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EU Authorizes Steel Anti-Dumping Measures

Friday, July 6, 2018

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The European Union voted Thursday (July 5) to approve a combination of quotas and tariffs on steel products to offset a feared influx of “dumped” steel after the United States placed its own tariffs on incoming steel this spring.

Bloomberg reports that the approach will involve a quota based on the amount of steel products imported into the EU in recent years, with a 25 percent tariff on any product imported beyond that volume.

Steel mill
© iStock.com / zhaojiankang

The EU will institute quotas and tariffs to combat possible dumping in the wake of the United States' steel tariffs.

The vote Thursday involved the EU’s 28 countries, with 25 reportedly voting to approve while three abstained. The vote authorized the European Commission to take the trade measures; the EC must still have a final vote on the matter.

The tariffs will likely go into effect later this month, and are provisional measures, to continue through December while the EC investigates the effects the U.S. tariffs are having on the market in Europe. The EU’s approach to the steel trade could then change depending on the results of that investigation.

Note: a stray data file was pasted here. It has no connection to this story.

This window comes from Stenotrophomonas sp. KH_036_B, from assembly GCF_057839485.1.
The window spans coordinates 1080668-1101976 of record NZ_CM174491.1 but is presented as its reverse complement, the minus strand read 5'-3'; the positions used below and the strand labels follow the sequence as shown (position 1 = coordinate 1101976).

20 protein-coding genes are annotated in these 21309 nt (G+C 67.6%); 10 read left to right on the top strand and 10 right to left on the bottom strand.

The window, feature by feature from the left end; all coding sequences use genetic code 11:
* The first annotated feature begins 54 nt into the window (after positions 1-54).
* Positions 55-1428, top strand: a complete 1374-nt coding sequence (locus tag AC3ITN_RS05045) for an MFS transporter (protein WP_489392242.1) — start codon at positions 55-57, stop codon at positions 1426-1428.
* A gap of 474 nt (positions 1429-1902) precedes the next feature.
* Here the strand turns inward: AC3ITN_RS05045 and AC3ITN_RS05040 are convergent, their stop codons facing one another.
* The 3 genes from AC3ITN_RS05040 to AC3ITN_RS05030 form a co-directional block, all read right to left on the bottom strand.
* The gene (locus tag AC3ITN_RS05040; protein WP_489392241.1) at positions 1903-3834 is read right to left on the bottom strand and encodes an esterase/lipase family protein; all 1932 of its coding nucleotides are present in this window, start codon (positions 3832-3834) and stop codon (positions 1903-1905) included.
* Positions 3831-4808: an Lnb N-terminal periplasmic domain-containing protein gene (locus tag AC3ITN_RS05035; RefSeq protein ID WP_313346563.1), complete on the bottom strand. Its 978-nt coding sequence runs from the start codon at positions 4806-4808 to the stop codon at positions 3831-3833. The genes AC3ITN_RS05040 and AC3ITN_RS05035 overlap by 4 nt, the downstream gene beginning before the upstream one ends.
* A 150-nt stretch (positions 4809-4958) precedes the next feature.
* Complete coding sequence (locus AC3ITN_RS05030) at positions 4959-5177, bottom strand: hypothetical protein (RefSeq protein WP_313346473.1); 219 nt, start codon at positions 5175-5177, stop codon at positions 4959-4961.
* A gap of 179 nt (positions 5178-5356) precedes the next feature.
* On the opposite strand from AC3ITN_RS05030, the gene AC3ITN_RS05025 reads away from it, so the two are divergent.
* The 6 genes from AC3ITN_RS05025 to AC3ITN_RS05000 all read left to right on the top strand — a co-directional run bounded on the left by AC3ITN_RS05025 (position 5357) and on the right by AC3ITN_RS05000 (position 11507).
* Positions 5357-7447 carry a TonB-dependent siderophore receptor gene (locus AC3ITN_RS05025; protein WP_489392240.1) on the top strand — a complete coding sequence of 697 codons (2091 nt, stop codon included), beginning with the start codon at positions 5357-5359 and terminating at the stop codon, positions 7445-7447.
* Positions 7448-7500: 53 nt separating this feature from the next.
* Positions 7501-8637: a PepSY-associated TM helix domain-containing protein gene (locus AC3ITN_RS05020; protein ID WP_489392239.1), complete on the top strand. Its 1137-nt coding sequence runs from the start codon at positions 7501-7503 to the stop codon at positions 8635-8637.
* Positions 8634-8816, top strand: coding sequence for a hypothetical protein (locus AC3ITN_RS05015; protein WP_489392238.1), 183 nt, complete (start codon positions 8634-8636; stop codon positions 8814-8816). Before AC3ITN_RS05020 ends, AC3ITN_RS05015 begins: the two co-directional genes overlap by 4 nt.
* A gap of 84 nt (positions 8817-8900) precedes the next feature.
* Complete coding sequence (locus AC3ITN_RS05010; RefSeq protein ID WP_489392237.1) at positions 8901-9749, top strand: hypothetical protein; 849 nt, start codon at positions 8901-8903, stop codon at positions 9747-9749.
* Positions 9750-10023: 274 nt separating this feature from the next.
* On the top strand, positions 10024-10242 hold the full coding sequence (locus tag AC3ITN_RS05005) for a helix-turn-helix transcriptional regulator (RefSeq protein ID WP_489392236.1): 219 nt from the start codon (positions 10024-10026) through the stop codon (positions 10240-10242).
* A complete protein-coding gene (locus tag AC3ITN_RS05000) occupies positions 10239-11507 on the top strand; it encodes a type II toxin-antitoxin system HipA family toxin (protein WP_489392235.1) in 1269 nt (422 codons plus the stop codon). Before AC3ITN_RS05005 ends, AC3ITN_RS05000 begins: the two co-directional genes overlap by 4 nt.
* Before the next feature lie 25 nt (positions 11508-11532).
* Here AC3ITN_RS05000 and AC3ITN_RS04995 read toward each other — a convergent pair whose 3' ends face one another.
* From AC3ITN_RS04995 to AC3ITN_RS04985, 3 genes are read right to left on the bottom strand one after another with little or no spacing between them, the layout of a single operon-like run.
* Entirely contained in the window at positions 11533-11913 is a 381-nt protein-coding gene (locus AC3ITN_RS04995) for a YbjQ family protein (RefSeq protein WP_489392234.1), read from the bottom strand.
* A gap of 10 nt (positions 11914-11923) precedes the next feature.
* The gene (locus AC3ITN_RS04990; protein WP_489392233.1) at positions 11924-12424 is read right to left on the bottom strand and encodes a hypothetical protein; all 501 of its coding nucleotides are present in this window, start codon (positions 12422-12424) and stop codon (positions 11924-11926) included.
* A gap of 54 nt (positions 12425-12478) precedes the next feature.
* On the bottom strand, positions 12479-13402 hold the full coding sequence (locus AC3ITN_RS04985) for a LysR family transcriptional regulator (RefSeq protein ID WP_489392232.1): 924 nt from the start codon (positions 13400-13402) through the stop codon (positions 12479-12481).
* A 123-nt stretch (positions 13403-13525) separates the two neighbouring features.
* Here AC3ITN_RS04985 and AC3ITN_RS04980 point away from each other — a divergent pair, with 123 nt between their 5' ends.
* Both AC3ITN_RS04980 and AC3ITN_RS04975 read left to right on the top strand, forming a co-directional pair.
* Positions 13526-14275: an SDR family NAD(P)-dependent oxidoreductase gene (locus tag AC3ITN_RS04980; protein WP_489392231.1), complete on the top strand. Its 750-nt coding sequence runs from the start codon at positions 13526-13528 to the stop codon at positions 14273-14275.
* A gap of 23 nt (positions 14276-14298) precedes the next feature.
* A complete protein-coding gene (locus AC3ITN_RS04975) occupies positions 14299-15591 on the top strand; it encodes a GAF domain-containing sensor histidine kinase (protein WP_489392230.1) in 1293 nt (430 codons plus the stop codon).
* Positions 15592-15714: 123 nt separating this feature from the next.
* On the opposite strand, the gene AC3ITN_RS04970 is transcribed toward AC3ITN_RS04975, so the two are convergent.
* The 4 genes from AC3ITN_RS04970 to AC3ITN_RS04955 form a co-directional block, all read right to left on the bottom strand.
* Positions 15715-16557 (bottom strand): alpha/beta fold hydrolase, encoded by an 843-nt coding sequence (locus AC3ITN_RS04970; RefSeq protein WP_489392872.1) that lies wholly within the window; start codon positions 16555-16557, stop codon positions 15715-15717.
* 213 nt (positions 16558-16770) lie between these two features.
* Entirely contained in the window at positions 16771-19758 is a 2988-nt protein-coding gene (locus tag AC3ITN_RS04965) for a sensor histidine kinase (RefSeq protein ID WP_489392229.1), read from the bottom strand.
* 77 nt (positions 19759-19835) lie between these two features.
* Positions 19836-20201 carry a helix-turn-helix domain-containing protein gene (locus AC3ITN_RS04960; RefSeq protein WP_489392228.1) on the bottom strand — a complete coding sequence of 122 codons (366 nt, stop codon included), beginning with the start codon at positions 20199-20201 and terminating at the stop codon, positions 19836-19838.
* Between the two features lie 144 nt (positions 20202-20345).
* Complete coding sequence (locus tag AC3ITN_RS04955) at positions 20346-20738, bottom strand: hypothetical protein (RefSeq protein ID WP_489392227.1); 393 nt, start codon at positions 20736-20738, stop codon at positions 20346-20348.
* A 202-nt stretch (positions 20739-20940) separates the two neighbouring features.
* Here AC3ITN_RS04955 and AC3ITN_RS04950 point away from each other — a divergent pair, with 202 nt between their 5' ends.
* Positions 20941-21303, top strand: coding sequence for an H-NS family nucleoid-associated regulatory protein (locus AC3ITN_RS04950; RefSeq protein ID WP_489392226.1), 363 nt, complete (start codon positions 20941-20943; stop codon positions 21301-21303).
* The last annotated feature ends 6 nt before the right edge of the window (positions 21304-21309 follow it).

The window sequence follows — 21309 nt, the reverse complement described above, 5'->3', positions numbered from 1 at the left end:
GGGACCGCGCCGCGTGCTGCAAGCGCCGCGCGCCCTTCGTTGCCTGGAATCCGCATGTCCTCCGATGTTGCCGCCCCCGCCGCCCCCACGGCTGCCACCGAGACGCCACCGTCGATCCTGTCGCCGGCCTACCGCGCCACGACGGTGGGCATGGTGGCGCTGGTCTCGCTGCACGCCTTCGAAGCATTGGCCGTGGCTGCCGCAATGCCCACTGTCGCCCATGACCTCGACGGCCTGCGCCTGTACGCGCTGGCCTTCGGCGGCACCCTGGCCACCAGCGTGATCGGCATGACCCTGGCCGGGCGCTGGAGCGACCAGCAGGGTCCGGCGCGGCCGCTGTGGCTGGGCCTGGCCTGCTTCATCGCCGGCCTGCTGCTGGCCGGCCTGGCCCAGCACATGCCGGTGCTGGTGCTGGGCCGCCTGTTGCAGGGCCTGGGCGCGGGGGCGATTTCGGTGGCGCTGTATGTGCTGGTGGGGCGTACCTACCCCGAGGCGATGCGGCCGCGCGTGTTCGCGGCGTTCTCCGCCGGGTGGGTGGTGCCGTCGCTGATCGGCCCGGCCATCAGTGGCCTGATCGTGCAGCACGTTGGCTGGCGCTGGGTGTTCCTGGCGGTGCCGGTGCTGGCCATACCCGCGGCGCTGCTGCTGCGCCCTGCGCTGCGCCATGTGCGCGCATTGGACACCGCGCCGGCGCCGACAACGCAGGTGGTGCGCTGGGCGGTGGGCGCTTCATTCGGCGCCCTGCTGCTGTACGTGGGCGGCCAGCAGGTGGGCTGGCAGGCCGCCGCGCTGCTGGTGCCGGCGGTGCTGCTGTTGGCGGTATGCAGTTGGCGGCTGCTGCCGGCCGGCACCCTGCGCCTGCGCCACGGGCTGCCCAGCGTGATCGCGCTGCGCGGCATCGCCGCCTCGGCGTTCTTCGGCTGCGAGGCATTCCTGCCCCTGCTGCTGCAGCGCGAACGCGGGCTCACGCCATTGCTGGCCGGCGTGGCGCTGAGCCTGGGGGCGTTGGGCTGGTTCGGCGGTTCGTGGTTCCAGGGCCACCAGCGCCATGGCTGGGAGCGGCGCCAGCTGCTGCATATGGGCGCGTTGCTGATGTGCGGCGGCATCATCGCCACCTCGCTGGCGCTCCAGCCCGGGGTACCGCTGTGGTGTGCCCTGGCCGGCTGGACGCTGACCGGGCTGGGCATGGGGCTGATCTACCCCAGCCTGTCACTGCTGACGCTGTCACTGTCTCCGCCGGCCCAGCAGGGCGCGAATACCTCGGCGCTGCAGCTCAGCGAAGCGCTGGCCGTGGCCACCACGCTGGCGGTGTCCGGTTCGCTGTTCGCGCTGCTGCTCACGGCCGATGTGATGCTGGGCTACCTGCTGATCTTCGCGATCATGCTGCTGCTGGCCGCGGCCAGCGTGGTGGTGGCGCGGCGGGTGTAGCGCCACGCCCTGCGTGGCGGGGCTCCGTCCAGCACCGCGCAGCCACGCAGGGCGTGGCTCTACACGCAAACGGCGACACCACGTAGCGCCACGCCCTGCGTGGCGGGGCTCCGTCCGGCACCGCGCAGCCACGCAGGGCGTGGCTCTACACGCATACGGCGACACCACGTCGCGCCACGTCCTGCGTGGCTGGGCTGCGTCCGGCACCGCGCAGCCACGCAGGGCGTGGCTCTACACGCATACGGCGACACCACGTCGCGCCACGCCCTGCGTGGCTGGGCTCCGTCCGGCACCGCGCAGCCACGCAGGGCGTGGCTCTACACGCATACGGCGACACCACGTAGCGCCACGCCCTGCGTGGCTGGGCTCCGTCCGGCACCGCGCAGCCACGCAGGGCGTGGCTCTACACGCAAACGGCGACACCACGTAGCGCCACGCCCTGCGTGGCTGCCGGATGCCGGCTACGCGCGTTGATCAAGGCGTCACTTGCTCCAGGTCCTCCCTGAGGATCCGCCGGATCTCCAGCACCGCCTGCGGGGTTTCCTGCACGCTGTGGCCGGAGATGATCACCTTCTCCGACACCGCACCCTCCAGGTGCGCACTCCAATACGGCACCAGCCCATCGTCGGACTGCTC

Thyssenkrupp-Tata Deal

The measures came at the behest of the European steel industry, including Thyssenkrupp, which recently expressed concerns about the possibility of cheap Asian steel undercutting its competitive position in Europe.

Thyssenkrupp and Tata Steel, two major players in the European steel industry, announced Saturday (June 30) that they plan to combine their steel operations on the continent in a joint venture that would be Europe’s second-largest steel company.

The United States’ tariffs on steel imports went into effect over a period of months, affecting some Asian countries in March, and other countries, including Canada and the EU, at the beginning of June. Canada and the EU have since instituted retaliatory tariffs on U.S. goods, and in late June, Canada reportedly began considering tariffs of its own on steel from some Asian nations, in response to possible dumping into its market.

   

Tagged categories: AF; AS; Asia Pacific; Economy; EMEA (Europe, Middle East and Africa); EU; Government; Latin America; Market; NA; North America; OC; Program/Project Management; SA; Steel

Comment from john lienert, (7/6/2018, 7:14 AM)

"The Art of the Deal"


Comment from Mark Taylor, (7/6/2018, 9:10 AM)

Well there you go, the dumped steel is moving from the U.S. to elsewhere. When the Chinese can't dump their steel anywhere in the world, then we'll see how quickly they come to the table.


Comment from T W, (7/6/2018, 9:16 AM)

reciprocity


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